Jeff Schlanger is a leading authority on institutional change management, with more than four decades of experience at the highest levels of law, law enforcement, independent investigations and monitorships. His newest venture, IntegrAssure, builds on his experience in conducting independent investigations, monitoring police departments, banks, and other major institutions, and blending those skills with a risk management process to promote reform, continuous improvement, and integrity assurance.
Erin Pilnyak is a results-driven executive with significant project management experience and a proven track record in devising and implementing system-wide policy and strategic plans. Her experience includes successfully executing police and criminal justice reform at both the Mayoral and Police Department levels.
John R. “Rick” Brown retired at the rank of Lt. Colonel after completing more than 29 years of service with the Pennsylvania State Police. Upon his retirement, Mr. Brown served as a member of the federal Independent Monitoring Teams for the City of Oakland Police Department, Maricopa County Sheriff’s Office (Arizona), Detroit Police Department, and served on the Monitoring Team for the Niagara Falls Police Department Consent Decree brought by the State of New York. He was also a member of the U.S. Department of Justice team that conducted the pattern and practice investigation of the Baltimore Police Department and served as a technical advisor on accountability processes for the Puerto Rico Police Department. Mr. Brown has been certified as an Expert Witness evaluating police use of force in the federal court system. As the former Deputy Commissioner of Professional Responsibility for the Pennsylvania State Police, he specialized in citizen’s complaints, internal investigations, discipline, diversity issues, and community trust building. He has investigated Discrimination and Racism in the Austin (TX) Police Department and is currently working with the Colorado Springs Police Department on Use of Force Assessments. Mr. Brown assessed Anchorage Police Department (AK) regarding their policies and procedures to mitigate sexual misconduct with the International Association of Chiefs of Police (IACP) and served with the Office for Justice Programs (OJP) Diagnostic Center as a subject matter expert on the Metro East Police District Commission (MEPDC), East St. Louis, IL; Hartford Police Department, Hartford, CT; and Springettsbury Township Police Department, York County, PA projects. Mr. Brown served as a subject matter expert and a Team Leader on Homicide Operations Assessment for the New Orleans Police Department. Mr. Brown is the Chairman of the Policing Subject Matter Expert group in American University’s “And Justice for All Symposium Series” regarding Criminal Justice Reform in Washington, DC. Mr. Brown has a bachelor’s degree in Criminal Justice from Elizabethtown College and a master’s degree in Business Administration from Eastern University. Mr. Brown is a graduate of the 211th Session of the FBI National Academy in Quantico, VA., and a Navy veteran.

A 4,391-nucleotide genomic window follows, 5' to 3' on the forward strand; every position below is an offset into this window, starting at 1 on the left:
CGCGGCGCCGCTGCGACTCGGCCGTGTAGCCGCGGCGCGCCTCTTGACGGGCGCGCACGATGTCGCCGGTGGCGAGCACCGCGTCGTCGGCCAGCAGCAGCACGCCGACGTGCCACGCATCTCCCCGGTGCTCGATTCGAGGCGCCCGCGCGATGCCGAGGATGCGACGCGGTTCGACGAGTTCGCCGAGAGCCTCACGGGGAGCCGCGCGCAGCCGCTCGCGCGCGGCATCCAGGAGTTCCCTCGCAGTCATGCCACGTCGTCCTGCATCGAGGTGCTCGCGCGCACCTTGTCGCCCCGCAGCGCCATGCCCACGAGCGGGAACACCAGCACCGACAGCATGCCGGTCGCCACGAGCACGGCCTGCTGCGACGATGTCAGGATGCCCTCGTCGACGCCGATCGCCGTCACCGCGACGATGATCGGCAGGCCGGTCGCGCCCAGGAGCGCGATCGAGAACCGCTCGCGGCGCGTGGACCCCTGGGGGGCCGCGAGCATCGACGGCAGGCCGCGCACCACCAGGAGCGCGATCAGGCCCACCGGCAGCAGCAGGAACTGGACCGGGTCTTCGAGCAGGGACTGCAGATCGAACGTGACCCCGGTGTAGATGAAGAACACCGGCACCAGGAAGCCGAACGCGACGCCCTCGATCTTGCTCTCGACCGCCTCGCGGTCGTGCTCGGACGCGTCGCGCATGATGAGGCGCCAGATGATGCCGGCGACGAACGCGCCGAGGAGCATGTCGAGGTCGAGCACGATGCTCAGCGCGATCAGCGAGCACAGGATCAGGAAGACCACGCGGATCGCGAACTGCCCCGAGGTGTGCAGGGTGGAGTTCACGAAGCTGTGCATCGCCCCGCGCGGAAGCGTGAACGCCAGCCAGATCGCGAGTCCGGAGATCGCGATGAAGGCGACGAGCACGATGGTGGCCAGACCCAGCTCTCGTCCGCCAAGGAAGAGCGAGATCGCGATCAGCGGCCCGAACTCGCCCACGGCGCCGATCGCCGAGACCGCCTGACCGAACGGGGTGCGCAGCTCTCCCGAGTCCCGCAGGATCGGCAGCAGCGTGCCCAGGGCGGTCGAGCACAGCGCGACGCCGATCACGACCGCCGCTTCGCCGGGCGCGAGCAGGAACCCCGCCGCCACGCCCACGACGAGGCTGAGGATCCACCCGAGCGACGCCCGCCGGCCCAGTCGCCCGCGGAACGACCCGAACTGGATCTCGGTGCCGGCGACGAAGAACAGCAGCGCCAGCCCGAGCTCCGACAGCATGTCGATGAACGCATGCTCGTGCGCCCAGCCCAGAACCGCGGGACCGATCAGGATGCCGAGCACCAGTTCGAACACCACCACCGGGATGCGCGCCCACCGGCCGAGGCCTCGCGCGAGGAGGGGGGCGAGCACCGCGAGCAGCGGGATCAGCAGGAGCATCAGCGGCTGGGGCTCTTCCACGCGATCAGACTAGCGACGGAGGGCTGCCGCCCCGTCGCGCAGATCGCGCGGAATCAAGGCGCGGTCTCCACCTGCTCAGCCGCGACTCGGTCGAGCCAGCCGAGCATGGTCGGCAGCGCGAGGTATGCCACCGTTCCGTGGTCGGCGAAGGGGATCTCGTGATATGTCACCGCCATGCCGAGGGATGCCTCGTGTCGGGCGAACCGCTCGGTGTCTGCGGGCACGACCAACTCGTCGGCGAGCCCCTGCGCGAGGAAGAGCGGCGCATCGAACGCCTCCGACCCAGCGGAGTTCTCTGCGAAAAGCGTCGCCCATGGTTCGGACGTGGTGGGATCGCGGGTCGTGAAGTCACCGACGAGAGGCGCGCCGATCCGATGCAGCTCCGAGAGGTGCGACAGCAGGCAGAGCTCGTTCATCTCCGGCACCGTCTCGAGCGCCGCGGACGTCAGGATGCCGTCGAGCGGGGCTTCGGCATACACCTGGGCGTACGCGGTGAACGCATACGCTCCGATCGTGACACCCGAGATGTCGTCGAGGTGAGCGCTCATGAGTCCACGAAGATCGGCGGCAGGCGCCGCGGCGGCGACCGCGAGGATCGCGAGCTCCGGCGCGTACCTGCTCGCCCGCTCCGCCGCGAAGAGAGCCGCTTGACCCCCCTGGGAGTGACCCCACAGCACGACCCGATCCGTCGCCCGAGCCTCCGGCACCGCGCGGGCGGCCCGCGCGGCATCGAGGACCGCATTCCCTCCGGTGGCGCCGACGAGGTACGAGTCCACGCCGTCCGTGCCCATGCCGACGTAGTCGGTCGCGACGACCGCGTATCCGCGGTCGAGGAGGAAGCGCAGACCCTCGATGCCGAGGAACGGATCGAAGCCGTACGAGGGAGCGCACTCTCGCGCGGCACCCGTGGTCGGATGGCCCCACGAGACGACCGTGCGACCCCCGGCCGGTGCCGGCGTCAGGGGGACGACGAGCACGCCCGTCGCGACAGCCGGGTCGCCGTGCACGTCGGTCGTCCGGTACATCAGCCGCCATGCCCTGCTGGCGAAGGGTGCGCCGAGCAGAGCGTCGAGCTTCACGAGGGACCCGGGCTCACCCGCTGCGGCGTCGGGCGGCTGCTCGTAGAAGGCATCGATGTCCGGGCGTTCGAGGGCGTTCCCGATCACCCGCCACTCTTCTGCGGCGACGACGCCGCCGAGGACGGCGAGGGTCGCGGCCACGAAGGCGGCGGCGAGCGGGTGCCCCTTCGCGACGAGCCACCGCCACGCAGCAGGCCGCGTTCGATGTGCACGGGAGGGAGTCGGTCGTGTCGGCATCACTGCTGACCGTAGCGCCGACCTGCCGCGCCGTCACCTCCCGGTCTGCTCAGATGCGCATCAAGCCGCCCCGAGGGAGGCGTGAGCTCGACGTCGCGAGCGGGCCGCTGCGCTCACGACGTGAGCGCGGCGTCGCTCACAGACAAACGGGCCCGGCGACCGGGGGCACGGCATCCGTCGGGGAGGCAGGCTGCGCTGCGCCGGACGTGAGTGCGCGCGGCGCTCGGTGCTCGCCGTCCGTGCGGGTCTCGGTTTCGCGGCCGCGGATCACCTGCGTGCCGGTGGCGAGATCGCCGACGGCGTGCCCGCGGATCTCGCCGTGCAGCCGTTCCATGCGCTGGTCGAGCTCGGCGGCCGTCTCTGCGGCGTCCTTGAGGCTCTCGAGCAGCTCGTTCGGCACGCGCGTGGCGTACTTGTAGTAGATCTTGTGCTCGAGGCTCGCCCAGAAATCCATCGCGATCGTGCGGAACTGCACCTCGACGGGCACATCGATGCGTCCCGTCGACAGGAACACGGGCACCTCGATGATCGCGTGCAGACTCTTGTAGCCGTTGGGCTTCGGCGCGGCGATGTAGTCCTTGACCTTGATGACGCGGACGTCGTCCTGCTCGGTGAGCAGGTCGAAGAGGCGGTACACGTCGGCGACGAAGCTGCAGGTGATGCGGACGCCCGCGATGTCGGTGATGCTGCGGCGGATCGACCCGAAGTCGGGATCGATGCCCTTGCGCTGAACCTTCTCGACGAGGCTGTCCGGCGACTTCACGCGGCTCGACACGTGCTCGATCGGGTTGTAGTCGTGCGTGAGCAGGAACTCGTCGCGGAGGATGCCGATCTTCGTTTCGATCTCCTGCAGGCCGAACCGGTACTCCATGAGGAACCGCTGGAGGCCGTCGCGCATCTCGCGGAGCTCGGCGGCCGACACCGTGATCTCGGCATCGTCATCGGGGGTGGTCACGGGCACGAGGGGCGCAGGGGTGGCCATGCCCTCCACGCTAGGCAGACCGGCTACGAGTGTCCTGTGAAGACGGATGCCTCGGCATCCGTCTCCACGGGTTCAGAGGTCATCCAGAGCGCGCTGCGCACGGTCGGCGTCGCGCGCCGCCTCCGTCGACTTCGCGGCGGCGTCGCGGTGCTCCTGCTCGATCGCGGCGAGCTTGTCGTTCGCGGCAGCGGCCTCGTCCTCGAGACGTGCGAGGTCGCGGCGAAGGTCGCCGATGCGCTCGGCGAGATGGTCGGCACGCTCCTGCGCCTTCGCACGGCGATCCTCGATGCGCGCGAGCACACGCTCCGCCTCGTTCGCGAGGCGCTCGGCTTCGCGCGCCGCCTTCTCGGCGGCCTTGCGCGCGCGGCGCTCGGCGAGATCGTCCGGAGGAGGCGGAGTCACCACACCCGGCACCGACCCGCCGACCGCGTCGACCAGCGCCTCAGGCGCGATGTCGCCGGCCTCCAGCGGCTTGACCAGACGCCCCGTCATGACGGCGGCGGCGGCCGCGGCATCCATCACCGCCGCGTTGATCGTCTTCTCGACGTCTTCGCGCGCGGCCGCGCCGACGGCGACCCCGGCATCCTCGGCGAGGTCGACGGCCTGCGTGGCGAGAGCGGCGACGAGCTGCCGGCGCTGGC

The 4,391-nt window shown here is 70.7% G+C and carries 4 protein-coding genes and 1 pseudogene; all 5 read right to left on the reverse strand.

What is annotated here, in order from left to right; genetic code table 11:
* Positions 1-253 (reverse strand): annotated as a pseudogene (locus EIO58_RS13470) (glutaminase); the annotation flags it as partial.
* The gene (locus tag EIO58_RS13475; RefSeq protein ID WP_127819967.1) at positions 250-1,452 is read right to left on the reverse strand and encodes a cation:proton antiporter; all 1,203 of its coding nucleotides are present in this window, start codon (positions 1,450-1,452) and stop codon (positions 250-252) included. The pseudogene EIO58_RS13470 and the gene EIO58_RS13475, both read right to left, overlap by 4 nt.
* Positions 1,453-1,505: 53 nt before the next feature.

Jorge X. Camacho
Jorge X. Camacho is a Clinical Lecturer in Law and Associate Research Scholar at Yale Law School and serves as the Policing, Law, and Policy Director of the Justice Collaboratory at Yale Law School. His work at Yale primarily focuses on policing and public safety policy locally and nationally. Prior to joining Yale, Camacho served as a law and policy advisor at the New York City Mayor's Office of Criminal Justice and at the New York City Office of the Corporation Counsel.